Bernie Coulombe's bakery career began with falling in love. She with the bakery, her husband with her. Each one was smitten the moment they laid eyes on the object of their desire.
"But you don't want to write that in that magazine," says Coulombe. She's demure about it, and her husband, Don Coulombe, who took over the bakery 43 years ago and hired Bernie that same year, has passed on. Now it's just her and the bakery, her one true love.
"I love it. I was meant to be a baker. I start at 1 a.m. and open at 5 a.m. and stay until my girl comes in."
She's run the place more or less solo for the past nine years after Don died, and aside from the cashier duties that she entrusts to her one employee, she's solely responsible for the donuts, the cookies, the breads, the rusk.
Don was a Navy baker and his parents were bakers, too. After a career at McGlynn's, a longtime Minnesota corporate bakery that was founded in 1919, he knew he wanted a small bakery of his own. He bought Lindstrom Bakery in 1973, though it was there for a "long, long time" before he took it on.
How long? Bernie isn't sure, though it's pictured in an old book about the town of Lindstrom in a photo dated 1920.
However, their recipe claims to fame belong to her and Don alone, she says.
If you've never been to Lindstrom, you should know that everything is Swedish this, and Scandinavian that. (The street signage sports umlauts).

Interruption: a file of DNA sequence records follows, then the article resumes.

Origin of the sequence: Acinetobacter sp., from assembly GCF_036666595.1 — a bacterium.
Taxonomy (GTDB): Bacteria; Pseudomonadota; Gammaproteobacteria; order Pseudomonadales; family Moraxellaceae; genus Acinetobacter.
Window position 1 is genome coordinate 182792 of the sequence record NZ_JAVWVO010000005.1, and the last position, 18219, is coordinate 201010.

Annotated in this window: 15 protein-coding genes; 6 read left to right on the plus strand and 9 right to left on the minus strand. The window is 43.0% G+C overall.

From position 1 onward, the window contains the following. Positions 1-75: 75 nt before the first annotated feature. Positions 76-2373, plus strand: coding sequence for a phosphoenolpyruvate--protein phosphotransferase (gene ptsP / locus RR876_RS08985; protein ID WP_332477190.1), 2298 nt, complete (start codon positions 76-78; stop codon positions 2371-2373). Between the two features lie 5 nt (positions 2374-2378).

My family has owned a cabin in the area for more than 60 years, and for the past 42 of those (every year I've been alive), I know that I've arrived in the lake country of Lindstrom when everything becomes awash in Swedish blue and Dalecarlian horses. To this day, I have a Pavlovian response to both. They mean lake swimming, bonfires, marshmallows, fishing, and your grandparents' love. And donuts.
Along with the Dairy Queen that has occupied Highway 8 since the beginning of time, the towering yellow Lindstrom Bakery sign advertising the Scandinavian Donut also announces that you have arrived.
The donuts are are a cake version that's gone crunchy on the outside and soft within, and come in four iterations: plain, chocolate drizzle, cinnamon sugar, and honey. If a crunchy donut sounds odd, know that this was voted one of America's best donuts by Saveur, one of the fanciest food magazines in all the land. (That is, if you don't want to take our word for it). It's delicious.
Also keep an eye out for the Scandinavian wheat bread, which makes use of both cracked and whole wheat, and the raisin oatmeal cookies, another recipe they created in tandem back in '73.
But the real draw are ginger snaps and cinnamon toast, otherwise known as rusk (a hard, dry, twice-baked cross between a cookie and a bread that you probably know if you're of a certain age having grown up near any Minnesota Scandihoovian holiday tables).
"If I quit making those two, I might as well lock my doors," says Bernie, who says she's got an address book "yay thick" of snowbirds who call from all over the country in need of shipments of both precious commodities. And no, you cannot order yours online. "I don't even know how to turn on a computer," she says.
The interior of the bakery is something of a time capsule in itself, all wood paneling, wall clocks, old-school pastry cases, and yes, Dalecarlian horses.
Though she doesn't entrust anyone with the fryers and ovens but her own capable hands, Bernie says she doesn't push herself quite as hard as she once did.
"I've realized that the work isn't going anywhere. It will always be there the next day, waiting."
12830 Lake Blvd., Lindstrom